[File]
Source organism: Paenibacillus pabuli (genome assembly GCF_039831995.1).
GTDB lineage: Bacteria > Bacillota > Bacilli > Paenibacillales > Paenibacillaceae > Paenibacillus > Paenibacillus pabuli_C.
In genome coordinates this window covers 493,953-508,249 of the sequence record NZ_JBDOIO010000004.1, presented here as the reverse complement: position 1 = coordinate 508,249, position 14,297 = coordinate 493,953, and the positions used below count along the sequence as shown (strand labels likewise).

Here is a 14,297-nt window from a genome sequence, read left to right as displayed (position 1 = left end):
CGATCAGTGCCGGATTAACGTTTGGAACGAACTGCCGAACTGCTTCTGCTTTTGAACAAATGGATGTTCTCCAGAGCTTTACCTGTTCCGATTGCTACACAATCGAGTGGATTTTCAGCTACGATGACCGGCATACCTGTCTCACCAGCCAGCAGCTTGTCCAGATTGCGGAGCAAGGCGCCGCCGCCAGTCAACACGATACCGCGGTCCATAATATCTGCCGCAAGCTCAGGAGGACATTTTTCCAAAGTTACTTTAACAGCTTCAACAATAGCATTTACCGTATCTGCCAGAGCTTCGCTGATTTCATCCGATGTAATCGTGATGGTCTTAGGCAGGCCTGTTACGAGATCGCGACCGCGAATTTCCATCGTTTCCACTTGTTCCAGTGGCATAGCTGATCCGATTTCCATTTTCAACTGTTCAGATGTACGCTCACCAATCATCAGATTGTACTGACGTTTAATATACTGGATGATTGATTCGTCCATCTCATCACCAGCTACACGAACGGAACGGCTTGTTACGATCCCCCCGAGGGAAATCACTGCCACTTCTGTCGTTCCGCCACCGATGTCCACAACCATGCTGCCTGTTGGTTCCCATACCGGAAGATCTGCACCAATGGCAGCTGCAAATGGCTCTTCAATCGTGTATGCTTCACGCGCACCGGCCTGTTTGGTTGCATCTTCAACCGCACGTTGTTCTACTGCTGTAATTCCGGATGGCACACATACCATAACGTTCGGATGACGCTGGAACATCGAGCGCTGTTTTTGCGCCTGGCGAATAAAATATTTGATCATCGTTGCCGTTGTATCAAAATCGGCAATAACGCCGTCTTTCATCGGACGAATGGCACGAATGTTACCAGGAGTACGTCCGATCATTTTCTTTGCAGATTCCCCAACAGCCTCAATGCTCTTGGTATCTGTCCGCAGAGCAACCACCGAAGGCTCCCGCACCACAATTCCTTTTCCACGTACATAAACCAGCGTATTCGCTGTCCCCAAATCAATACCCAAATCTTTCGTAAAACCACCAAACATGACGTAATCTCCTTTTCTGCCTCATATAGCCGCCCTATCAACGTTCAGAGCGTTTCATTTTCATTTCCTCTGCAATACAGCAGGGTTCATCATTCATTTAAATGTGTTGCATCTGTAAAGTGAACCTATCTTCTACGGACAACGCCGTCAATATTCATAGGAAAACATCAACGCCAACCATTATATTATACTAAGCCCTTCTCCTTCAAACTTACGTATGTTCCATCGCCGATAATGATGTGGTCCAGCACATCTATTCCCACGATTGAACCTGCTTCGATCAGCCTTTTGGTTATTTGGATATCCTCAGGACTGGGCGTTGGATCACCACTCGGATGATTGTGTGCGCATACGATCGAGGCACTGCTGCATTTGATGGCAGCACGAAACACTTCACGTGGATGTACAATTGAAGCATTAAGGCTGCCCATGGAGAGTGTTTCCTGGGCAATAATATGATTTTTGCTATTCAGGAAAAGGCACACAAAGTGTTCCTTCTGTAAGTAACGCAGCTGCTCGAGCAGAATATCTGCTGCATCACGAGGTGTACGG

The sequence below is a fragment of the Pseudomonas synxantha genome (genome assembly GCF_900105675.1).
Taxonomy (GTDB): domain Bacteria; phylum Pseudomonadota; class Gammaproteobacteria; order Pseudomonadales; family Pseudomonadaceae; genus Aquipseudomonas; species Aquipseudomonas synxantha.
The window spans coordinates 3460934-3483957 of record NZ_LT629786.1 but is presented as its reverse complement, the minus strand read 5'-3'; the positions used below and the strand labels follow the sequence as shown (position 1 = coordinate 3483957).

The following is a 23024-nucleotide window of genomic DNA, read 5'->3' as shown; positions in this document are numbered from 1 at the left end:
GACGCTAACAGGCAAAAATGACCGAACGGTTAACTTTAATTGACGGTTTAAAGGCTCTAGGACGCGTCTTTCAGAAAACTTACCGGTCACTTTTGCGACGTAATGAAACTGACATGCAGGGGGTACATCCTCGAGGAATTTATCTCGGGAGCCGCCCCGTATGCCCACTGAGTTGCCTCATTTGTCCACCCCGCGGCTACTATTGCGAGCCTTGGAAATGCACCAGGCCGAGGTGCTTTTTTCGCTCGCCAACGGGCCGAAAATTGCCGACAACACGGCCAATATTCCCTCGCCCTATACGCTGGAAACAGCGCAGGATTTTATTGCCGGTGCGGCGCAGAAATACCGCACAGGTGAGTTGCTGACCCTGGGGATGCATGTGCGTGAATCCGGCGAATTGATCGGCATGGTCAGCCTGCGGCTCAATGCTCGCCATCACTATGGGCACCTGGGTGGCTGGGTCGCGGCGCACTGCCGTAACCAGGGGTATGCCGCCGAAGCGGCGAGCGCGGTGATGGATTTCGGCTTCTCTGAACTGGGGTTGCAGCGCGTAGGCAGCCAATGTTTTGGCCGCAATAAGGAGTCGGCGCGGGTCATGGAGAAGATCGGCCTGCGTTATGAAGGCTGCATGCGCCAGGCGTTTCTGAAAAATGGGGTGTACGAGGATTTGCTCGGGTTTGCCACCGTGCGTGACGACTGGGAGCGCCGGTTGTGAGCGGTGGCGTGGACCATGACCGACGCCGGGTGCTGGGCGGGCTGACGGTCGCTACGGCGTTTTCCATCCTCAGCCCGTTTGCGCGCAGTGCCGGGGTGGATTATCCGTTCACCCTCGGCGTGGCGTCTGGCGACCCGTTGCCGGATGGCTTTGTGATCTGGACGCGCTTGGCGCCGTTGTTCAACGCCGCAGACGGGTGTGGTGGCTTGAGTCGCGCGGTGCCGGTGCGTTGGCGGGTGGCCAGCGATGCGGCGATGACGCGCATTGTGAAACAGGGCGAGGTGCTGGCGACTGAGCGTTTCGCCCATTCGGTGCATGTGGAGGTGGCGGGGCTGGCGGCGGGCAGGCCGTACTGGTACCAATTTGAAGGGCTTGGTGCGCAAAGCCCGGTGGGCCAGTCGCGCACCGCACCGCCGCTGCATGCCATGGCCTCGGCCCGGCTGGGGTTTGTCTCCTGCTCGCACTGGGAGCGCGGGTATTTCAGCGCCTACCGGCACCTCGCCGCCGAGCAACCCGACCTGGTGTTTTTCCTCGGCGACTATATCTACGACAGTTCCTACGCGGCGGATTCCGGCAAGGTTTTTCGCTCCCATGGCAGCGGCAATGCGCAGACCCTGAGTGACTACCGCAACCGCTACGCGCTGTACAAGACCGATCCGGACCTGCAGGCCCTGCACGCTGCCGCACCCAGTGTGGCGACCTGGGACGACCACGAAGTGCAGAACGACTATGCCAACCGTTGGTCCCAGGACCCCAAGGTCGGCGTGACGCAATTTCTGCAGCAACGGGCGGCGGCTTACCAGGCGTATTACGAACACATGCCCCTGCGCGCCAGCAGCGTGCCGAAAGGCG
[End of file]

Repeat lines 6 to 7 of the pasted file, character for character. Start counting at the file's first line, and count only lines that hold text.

The sequence below is a fragment of the Pseudomonas synxantha genome (genome assembly GCF_900105675.1).
Taxonomy (GTDB): domain Bacteria; phylum Pseudomonadota; class Gammaproteobacteria; order Pseudomonadales; family Pseudomonadaceae; genus Aquipseudomonas; species Aquipseudomonas synxantha.